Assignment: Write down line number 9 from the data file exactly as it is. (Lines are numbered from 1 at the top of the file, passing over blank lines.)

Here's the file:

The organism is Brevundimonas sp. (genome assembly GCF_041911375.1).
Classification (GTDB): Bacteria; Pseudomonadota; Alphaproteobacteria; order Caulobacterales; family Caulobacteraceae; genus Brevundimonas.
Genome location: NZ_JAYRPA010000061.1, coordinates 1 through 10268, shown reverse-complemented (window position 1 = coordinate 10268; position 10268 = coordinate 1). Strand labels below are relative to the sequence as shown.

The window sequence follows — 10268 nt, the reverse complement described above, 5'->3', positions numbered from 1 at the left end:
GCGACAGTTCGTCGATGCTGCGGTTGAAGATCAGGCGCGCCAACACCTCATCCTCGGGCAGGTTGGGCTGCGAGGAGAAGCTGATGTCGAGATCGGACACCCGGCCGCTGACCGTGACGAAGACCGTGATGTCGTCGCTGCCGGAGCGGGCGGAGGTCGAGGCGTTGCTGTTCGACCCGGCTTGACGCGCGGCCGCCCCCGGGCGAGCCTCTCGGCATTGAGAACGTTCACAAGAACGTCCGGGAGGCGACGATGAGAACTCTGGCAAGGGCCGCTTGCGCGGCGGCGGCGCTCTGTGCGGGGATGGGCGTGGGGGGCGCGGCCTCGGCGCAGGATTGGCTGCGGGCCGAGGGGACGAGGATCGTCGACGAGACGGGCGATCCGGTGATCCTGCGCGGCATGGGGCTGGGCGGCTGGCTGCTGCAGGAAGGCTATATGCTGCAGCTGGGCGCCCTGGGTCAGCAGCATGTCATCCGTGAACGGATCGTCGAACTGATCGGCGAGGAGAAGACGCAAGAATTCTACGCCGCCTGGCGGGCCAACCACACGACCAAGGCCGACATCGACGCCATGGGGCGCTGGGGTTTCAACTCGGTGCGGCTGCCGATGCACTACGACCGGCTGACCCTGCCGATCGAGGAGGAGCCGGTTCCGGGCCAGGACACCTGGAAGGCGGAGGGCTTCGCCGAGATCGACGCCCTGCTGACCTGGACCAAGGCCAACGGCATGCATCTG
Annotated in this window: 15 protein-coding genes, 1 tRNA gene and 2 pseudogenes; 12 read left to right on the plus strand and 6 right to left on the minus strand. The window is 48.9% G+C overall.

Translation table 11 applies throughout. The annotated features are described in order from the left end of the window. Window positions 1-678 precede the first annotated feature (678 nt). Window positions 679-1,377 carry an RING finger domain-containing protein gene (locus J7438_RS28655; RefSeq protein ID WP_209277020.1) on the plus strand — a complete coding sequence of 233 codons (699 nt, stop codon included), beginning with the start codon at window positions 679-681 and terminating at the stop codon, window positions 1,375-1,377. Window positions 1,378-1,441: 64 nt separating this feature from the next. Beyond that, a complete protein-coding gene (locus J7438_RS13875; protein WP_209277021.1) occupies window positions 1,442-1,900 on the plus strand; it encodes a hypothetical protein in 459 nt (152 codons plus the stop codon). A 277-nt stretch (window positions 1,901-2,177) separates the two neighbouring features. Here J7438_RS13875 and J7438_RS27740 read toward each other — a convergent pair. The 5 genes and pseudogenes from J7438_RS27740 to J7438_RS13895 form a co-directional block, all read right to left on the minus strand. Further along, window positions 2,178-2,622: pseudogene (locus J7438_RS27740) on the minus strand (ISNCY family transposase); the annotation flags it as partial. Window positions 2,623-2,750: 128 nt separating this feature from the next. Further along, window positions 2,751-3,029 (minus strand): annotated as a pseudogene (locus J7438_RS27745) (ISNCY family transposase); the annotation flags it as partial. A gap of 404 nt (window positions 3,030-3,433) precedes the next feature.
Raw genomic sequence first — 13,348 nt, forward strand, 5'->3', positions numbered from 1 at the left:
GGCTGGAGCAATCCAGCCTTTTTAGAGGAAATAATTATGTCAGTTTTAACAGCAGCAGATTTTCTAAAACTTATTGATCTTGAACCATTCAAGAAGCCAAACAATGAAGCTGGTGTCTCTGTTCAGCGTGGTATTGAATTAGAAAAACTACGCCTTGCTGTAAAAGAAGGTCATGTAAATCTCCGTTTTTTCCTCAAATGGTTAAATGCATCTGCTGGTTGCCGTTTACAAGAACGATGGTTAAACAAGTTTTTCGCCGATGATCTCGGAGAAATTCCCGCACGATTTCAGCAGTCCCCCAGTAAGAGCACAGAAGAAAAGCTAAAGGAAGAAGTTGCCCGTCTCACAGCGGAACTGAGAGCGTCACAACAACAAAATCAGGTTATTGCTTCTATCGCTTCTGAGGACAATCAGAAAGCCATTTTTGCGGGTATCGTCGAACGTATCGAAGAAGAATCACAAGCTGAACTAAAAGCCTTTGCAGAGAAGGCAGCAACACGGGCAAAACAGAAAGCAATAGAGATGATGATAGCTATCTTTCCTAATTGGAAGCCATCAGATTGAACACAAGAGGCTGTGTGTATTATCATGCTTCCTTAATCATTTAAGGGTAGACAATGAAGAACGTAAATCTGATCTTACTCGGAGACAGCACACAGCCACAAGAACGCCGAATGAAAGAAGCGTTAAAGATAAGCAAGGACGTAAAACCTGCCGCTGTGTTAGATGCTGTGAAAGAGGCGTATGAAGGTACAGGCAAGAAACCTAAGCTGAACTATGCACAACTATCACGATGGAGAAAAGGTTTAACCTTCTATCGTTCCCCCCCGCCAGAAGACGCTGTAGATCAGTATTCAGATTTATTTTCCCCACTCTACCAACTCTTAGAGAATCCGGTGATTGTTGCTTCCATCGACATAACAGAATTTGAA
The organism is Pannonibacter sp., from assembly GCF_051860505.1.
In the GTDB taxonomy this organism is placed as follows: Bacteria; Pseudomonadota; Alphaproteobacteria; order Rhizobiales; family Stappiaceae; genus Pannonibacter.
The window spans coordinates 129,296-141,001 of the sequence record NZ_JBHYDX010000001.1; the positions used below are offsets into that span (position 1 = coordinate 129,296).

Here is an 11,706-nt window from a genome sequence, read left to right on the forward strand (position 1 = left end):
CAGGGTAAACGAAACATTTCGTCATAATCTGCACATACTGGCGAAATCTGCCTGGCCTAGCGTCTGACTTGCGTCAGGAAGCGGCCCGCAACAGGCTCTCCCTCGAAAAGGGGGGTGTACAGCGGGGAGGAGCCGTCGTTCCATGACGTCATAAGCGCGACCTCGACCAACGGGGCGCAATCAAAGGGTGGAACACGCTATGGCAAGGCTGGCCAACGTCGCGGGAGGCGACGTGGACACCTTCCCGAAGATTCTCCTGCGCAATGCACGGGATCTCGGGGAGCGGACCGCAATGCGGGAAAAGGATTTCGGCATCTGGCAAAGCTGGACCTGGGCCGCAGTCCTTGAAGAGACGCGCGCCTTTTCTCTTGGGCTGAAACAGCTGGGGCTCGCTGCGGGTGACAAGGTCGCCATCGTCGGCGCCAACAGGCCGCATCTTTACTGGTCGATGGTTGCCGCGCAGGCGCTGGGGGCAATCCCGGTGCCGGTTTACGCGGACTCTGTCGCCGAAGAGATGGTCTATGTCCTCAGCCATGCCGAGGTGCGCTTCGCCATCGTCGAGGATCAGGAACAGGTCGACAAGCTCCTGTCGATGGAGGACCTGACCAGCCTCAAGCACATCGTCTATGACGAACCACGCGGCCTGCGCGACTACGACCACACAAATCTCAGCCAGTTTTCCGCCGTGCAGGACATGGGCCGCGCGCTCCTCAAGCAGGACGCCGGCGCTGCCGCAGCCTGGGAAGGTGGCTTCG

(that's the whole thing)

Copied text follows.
GGCTGGAGCAATCCAGCCTTTTTAGAGGAAATAATTATGTCAGTTTTAACAGCAGCAGATTTTCTAAAACTTATTGATCTTGAACCATTCAAGAAGCCAAACAATGAAGCTGGTGTCTCTGTTCAGCGTGGTATTGAATTAGAAAAACTACGCCTTGCTGTAAAAGAAGGTCATGTAAATCTCCGTTTTTTCCTCAAATGGTTAAATGCATCTGCTGGTTGCCGTTTACAAGAACGATGGTTAAACAAGTTTTTCGCCGATGATCTCGGAGAAATTCCCGCACGATTTCAGCAGTCCCCCAGTAAGAGCACAGAAGAAAAGCTAAAGGAAGAAGTTGCCCGTCTCACAGCGGAACTGAGAGCGTCACAACAACAAAATCAGGTTATTGCTTCTATCGCTTCTGAGGACAATCAGAAAGCCATTTTTGCGGGTATCGTCGAACGTATCGAAGAAGAATCACAAGCTGAACTAAAAGCCTTTGCAGAGAAGGCAGCAACACGGGCAAAACAGAAAGCAATAGAGATGATGATAGCTATCTTTCCTAATTGGAAGCCATCAGATTGAACACAAGAGGCTGTGTGTATTATCATGCTTCCTTAATCATTTAAGGGTAGACAATGAAGAACGTAAATCTGATCTTACTCGGAGACAGCACACAGCCACAAGAACGCCGAATGAAAGAAGCGTTAAAGATAAGCAAGGACGTAAAACCTGCCGCTGTGTTAGATGCTGTGAAAGAGGCGTATGAAGGTACAGGCAAGAAACCTAAGCTGAACTATGCACAACTATCACGATGGAGAAAAGGTTTAACCTTCTATCGTTCCCCCCCGCCAGAAGACGCTGTAGATCAGTATTCAGATTTATTTTCCCCACTCTACCAACTCTTAGAGAATCCGGTGATTGTTGCTTCCATCGACATAACAGAATTTGAA